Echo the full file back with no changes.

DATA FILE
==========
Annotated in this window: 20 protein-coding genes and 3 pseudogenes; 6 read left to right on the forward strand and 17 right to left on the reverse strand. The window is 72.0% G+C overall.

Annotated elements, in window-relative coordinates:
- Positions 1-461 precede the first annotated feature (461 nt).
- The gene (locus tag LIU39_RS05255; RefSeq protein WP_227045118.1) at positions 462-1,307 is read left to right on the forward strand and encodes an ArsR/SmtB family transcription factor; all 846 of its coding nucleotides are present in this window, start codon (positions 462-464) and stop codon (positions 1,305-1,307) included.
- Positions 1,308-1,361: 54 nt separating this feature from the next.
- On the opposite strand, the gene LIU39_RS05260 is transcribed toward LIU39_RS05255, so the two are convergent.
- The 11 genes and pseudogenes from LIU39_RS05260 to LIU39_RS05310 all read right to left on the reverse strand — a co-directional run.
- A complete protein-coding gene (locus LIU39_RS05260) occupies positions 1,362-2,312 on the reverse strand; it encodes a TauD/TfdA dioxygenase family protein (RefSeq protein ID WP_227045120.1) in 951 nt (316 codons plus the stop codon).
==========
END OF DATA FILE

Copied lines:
Annotated in this window: 20 protein-coding genes and 3 pseudogenes; 6 read left to right on the forward strand and 17 right to left on the reverse strand. The window is 72.0% G+C overall.

Annotated elements, in window-relative coordinates:
- Positions 1-461 precede the first annotated feature (461 nt).
- The gene (locus tag LIU39_RS05255; RefSeq protein WP_227045118.1) at positions 462-1,307 is read left to right on the forward strand and encodes an ArsR/SmtB family transcription factor; all 846 of its coding nucleotides are present in this window, start codon (positions 462-464) and stop codon (positions 1,305-1,307) included.
- Positions 1,308-1,361: 54 nt separating this feature from the next.
- On the opposite strand, the gene LIU39_RS05260 is transcribed toward LIU39_RS05255, so the two are convergent.
- The 11 genes and pseudogenes from LIU39_RS05260 to LIU39_RS05310 all read right to left on the reverse strand — a co-directional run.
- A complete protein-coding gene (locus LIU39_RS05260) occupies positions 1,362-2,312 on the reverse strand; it encodes a TauD/TfdA dioxygenase family protein (RefSeq protein ID WP_227045120.1) in 951 nt (316 codons plus the stop codon).